"Become aware what is in you. Announce it, pronounce it, produce it and give birth to it." - Meister Eckhart

11 April 2015

Day 10 of the A to Z Blogging Challenge

J is for Jack


I love Jack tales and I encourage my storytellers to have at least one Jack (or Jill) tale in their repertoire.

If you don't readily recognise who I mean, think "Jack and the Beanstalk", "The House that Jack Built", "Silly Jack" (one of my favourites), and "Jack and the Villains". Jack is the "hero" of numerous folktales and nursery rhymes ("Jack and Jill", "Jack be Nimble, Jack be Quick" etc). I qualify "hero" because Jack is certainly not a hero in the traditional sense of clever, strong, and handsome. In fact, he usually the opposite -- foolish, weak, and plain-looking. But, it's usually those qualities and his silliness that wins the day.

Research suggests that the character of Jack originated in England--in Cornwall perhaps--and emigrated with early settlers to the Americas where the character quickly wove himself into the fabric of Appalachian folklore. However, Jack was certainly a staple of much European storytelling ("Hans" in the Grimm's tales) and characters like him appear in the stories of many cultures. In fact, when I was storytelling in the Middle East a few years ago, I had occasion to tell "Silly Jack" to a large audience of Arab women and their children. Although I worked with a translator, the audience responded to my comic gestures immediately. The children, in particular, who did not understand English, were so in tune with the story, laughing at all the appropriate places and anticipating Jack's silly antics. Later, one of the mothers informed me that the children were thrilled that I was telling one of their stories. I was surprised, explaining that I had learned the tale in Scotland from the Traveller storyteller Stanley Robertson. But she explained to me that it was also a well-known Middle Eastern tale. Jack certainly gets around!

Jack tales are particularly well-known and loved in America and if you don't know them, check out the work of Appalachian storyteller Ray Hicks, the late storyteller Chuck Larkin,  and the very much alive Ed Stivender. And to begin your own research into the Jack Tales, begin with Richard Chase's classic Jack Tales (1943) who traces the Appalachian sources back through Council Harmon, the 19th-century "Father of Jack Tales," and beyond. And until you get your hands on the book, try this link http://ccb.lis.illinois.edu/Projects/storytelling/jsthomps/tales.htm#bibliography and begin your own journey into the Jack Tales.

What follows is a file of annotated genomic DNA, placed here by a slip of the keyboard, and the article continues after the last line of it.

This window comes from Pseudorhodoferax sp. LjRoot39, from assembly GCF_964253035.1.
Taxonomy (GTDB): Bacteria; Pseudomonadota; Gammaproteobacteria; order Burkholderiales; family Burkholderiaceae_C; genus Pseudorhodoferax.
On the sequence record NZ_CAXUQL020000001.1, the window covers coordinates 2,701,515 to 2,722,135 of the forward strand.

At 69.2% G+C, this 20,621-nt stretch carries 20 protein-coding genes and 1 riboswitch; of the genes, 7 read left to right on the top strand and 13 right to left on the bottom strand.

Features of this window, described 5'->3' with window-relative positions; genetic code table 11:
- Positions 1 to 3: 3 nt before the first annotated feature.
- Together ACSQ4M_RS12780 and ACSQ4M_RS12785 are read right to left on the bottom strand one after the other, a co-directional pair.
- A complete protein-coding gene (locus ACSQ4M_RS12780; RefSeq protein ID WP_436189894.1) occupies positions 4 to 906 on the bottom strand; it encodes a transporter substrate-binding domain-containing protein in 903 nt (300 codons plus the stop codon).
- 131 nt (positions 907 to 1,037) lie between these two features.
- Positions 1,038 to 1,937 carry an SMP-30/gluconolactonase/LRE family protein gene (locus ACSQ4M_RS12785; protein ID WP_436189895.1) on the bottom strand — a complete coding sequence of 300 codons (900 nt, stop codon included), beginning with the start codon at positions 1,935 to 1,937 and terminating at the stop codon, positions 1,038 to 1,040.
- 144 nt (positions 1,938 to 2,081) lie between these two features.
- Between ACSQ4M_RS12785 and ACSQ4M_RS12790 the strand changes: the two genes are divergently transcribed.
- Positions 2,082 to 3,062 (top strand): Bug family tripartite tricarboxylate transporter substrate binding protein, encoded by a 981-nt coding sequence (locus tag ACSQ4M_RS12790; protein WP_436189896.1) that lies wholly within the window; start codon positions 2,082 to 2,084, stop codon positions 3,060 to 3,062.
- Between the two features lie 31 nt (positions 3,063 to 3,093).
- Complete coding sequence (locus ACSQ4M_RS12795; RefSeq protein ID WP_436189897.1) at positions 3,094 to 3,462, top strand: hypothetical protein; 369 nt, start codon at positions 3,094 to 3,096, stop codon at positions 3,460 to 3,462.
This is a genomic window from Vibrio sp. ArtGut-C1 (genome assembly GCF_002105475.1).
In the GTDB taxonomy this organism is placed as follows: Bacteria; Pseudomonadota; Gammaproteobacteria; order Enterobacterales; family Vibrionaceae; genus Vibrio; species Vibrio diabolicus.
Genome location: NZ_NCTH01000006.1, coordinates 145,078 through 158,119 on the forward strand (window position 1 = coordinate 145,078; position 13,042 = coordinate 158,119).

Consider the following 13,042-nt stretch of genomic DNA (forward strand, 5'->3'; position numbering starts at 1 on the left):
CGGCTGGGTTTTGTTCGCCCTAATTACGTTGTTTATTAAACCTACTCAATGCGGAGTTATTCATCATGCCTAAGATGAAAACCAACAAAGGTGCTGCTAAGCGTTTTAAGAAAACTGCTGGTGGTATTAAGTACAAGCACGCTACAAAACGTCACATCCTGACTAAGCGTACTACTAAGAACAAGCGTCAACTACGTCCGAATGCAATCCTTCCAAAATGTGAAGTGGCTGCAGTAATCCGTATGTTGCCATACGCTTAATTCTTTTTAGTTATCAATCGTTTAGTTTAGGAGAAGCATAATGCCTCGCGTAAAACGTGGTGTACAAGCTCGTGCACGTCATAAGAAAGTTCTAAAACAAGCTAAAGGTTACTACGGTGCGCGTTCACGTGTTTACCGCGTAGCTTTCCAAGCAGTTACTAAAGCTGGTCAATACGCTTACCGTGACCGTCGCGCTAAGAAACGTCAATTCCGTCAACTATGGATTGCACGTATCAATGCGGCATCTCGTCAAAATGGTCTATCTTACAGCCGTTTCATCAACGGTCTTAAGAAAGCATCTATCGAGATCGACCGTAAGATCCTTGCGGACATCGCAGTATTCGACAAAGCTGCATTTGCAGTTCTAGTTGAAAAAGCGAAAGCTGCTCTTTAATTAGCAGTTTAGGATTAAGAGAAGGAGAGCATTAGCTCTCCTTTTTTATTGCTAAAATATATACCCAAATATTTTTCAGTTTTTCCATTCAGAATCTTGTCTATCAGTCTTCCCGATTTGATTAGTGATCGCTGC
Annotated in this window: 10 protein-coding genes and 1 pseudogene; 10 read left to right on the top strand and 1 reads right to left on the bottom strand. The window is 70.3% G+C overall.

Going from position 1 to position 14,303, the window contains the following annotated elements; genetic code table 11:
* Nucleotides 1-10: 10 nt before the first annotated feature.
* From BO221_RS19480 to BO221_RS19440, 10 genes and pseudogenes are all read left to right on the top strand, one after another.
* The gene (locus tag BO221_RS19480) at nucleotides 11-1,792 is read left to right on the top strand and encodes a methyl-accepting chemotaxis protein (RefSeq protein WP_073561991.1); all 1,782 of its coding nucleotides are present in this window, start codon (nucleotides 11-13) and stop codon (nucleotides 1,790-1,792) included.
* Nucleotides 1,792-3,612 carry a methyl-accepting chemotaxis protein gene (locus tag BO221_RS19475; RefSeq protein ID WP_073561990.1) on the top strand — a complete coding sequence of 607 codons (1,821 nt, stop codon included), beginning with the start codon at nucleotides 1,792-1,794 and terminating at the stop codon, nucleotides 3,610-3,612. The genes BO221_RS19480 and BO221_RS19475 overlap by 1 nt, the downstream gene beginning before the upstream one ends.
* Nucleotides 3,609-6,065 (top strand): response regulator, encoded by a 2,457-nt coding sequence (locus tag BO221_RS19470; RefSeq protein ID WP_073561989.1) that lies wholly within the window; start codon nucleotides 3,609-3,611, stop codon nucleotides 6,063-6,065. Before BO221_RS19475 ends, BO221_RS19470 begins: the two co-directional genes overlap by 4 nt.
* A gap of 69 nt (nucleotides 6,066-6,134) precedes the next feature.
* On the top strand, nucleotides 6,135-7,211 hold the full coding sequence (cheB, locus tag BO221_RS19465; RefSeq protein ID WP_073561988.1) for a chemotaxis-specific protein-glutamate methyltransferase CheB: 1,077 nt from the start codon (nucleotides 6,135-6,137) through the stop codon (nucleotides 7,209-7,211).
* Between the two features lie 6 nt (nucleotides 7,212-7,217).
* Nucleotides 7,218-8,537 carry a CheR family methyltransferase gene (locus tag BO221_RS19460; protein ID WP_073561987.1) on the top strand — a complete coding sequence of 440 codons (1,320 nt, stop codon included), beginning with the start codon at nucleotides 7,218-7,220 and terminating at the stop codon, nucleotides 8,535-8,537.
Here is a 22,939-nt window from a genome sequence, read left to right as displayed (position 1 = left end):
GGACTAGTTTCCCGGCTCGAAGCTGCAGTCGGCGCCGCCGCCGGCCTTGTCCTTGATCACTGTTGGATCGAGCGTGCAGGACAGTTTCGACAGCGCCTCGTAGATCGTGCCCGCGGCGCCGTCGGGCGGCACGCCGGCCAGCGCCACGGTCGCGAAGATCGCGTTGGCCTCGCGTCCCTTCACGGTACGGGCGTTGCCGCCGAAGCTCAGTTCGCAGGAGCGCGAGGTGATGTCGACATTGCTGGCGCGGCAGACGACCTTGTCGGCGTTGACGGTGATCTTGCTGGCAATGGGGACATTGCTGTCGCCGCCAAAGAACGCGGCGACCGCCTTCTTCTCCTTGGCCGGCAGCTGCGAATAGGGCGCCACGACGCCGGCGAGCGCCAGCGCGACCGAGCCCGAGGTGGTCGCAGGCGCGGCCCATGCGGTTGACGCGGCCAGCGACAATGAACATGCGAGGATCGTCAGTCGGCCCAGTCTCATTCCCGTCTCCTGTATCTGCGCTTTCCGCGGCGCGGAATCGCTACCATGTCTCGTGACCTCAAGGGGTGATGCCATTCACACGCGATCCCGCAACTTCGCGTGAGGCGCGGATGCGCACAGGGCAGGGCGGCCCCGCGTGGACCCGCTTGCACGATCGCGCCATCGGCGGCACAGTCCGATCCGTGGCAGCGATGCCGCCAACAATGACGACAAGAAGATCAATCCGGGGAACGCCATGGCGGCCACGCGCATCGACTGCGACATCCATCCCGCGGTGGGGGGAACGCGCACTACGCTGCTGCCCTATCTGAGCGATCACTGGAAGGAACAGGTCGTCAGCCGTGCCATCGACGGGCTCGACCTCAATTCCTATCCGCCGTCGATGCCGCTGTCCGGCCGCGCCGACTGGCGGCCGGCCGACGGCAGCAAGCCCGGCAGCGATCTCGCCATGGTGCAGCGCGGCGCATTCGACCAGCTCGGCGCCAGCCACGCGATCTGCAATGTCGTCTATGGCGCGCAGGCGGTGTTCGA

And when you get back, share one with me.

 “But that was always the way with Jacks, wasn’t it? They were clever and fools all at once.”






Testimonials

"We have received only very positive reports of your workshop, and must thank you for being so flexible and responsive both before and in the course of implementing the workshop. It has been lovely to work with you. . . . We are hopeful this project will give rise to future storytelling endeavours, and would be very happy to work with you again if the opportunity arises!" Muireann Crowley, At Home in Scotland, University of Edinburgh, May 2014 ("Storytelling, Research and Public Engagement" workshop)

Michael Williams is a a storyteller of compelling skill. He is also a fine human being who engages in all situations and draws people into the warmth of communication and shared experience." Donald Smith, Director, Scottish Storytelling Centre, Edinburgh Scotland

"Michael's understanding of storytelling within a leadership and business context has helped us provide a great service in helping leaders determine their personal and organisational destiny and legacy. Working with Michael is inspiring and fun; and pulls you to be fully engaged from start to finish." Norton Bertram-Smith, Managing Director and Leadership Consultant for On Purpose.

Kamink: the little boy who grew into a giant of a man

Blues and Roots Radio

Blues and Roots Radio
Check out my weekly storytelling radio show, The Teller and the Tale on bluesandrootsradio.com.

Creative Scotland

Creative Scotland
I'm grateful to Creative Scotland for its support.